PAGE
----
This event is organised by the Oxford Centre for Tropical Forests, an Oxford Martin School programme
Friday 27th January, 4.15pm followed by drinks, Beckit Room, School of Geography and the Environment, OUCE, Dyson Perrins Building, South Parks Road, Oxford, OX1 3QY
Dynamics of tropical vegetation transitions under global change
Speaker: Imma Oliveras, Departmental Research Lecturer in Ecosystems Science and Deputy Programme Leader on Ecosystems, Environmental Change Institute, University of Oxford
Vegetation transitions are characterised by a shift –either gradual or sharp- between different vegetation types with different plant functional types, often also associated with different climatic and edaphic conditions. They are often characterised by a fire-adapted vegetation adjacent to a fire-sensitive vegetation. This contrasting shift creates a zone of tension between ecosystems, thus these transitions are thought to be especially sensitive to changes in disturbance regime and climate change, with potential for one vegetation type expanding over the other. In this talk we will visit different types of vegetation transitions in South America and Africa: from the tropical montane tropical forest and grasslands treelines in the Andes to different types of forest-grassy environments transitions in Bolivia, Brazil, Ghana and Gabon. Each place has its own ecological particularities associated with the ecological processes and mechanisms of the transition, as well as with the local drivers of change. Nonetheless, we will see how different places share common processes, and their vulnerability to regional to global change drivers. In the Andes, increasing temperatures are increasing the cloud base in elevation. While forests are tending to migrate upwards due to the increasing cloud base elevation, they are facing a ceiling posed by fire, grazing and highly productive grasses. Forest-grassy environment transitions share many ecological mechanisms, with forests being more fire and drought sensitive and grassland fire and drought tolerant. However, each place is ecologically different because of different abiotic drivers (e.g. soil, climate) and disturbances (e.g. megafauna, fire, deforestation). This results in different shifts along each transition, but all share a common axis of change: woody encroachment in grassy environments, and forest degradation with grass invasion in forested areas.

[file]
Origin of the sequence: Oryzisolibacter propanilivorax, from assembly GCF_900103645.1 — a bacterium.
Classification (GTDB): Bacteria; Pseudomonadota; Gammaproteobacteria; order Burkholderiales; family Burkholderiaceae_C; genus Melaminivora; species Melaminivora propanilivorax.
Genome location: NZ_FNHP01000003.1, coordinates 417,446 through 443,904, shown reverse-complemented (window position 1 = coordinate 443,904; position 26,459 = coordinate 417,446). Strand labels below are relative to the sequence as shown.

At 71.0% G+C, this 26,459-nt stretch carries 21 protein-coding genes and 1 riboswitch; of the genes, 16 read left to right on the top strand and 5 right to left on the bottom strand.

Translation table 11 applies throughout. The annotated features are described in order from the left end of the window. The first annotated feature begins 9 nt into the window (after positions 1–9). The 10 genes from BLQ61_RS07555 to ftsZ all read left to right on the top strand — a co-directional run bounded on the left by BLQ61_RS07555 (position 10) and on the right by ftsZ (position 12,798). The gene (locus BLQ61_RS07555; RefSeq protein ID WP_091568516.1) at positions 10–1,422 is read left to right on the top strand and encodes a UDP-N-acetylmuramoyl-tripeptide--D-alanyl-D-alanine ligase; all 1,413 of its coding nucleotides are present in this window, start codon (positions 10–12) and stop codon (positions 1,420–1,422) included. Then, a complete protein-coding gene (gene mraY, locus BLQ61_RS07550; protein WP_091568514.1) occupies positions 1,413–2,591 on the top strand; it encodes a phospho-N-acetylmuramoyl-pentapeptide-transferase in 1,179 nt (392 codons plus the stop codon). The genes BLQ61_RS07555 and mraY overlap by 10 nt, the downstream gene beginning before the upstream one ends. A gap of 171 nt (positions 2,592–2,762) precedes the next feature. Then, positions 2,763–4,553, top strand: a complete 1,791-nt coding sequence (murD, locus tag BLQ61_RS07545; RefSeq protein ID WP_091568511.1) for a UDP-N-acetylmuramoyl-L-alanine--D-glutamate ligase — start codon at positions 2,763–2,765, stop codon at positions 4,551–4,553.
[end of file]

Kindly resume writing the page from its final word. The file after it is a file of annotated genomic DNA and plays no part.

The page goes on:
Imma Oliveras returned to ECI in 2015 from Wageningen University where she held a Marie Curie Fellowship and led the research project TipTropTrans: Tipping Points of Tropical Forest-Savanna Transitions. The project aimed to gather a detailed ecological and ecophysiological understanding of the dynamic process of tropical forest-savanna transitions from a functional trait perspectives, at a number of sites in South America and Africa. At ECI she currently conducts research on the functional traits along forest-savanna and rainfall gradients, and leads the GEM Traits campaigns conducted in Ghana (Kwaeemma) and Brazil (BACABA). In a previous position (2009-2013) she conducted research about fire regimes in the Tropical Andes, looking at the key factors that determine fire ignition and spread in cloud forests of the Peruvian Andes, the resilience to fire of the main tree species and the carbon losses due to forest fires in those traditional non-burning, cool ecosystems.
Hilary Term Seminar Series - all welcome. For full details and to book a place for any OCTF event, please visit https://bookwhen.com/octf